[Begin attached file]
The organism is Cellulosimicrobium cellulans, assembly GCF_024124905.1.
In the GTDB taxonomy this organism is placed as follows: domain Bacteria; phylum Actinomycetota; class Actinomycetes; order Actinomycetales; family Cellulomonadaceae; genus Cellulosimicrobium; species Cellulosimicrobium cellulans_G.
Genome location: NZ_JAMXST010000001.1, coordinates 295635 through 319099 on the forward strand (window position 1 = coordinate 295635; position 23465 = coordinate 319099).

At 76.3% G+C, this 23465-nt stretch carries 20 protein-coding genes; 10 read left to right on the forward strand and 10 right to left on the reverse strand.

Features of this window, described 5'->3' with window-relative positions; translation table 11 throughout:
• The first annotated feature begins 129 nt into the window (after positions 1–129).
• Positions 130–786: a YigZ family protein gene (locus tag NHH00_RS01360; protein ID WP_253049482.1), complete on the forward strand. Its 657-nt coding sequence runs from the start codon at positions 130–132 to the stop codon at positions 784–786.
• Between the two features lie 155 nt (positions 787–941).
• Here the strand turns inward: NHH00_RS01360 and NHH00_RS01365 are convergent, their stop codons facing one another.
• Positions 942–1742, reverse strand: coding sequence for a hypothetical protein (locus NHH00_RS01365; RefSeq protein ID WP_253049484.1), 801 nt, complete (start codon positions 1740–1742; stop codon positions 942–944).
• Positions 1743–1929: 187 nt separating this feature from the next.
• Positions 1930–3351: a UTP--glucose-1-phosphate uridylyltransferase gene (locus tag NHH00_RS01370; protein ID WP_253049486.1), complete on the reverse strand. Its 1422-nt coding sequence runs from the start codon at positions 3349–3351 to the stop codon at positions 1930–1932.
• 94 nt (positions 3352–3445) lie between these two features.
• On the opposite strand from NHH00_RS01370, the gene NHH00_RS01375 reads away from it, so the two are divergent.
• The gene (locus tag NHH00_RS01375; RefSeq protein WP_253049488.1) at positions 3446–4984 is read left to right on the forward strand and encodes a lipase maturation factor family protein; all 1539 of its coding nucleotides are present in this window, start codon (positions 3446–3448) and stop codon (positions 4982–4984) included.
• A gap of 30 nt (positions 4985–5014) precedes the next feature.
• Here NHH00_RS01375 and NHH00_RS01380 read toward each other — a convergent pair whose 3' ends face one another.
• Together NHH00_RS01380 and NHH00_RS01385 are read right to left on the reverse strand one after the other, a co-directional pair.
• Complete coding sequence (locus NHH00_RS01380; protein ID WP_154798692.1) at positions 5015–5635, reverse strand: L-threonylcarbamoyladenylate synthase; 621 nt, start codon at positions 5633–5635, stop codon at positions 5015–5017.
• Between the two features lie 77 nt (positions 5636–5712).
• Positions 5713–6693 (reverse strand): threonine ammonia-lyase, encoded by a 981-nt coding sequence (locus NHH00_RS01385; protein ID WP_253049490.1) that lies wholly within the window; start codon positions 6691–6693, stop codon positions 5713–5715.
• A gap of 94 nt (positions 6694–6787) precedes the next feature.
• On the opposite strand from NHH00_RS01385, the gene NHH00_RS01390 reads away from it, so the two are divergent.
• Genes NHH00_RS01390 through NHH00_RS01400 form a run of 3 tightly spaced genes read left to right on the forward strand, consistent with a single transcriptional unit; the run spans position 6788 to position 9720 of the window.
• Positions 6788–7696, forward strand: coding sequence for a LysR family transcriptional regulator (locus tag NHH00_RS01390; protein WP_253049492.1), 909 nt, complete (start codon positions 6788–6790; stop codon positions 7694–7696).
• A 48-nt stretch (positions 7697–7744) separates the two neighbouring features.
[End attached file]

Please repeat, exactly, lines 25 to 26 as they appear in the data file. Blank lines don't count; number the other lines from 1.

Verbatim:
• Positions 6788–7696, forward strand: coding sequence for a LysR family transcriptional regulator (locus tag NHH00_RS01390; protein WP_253049492.1), 909 nt, complete (start codon positions 6788–6790; stop codon positions 7694–7696).
• A 48-nt stretch (positions 7697–7744) separates the two neighbouring features.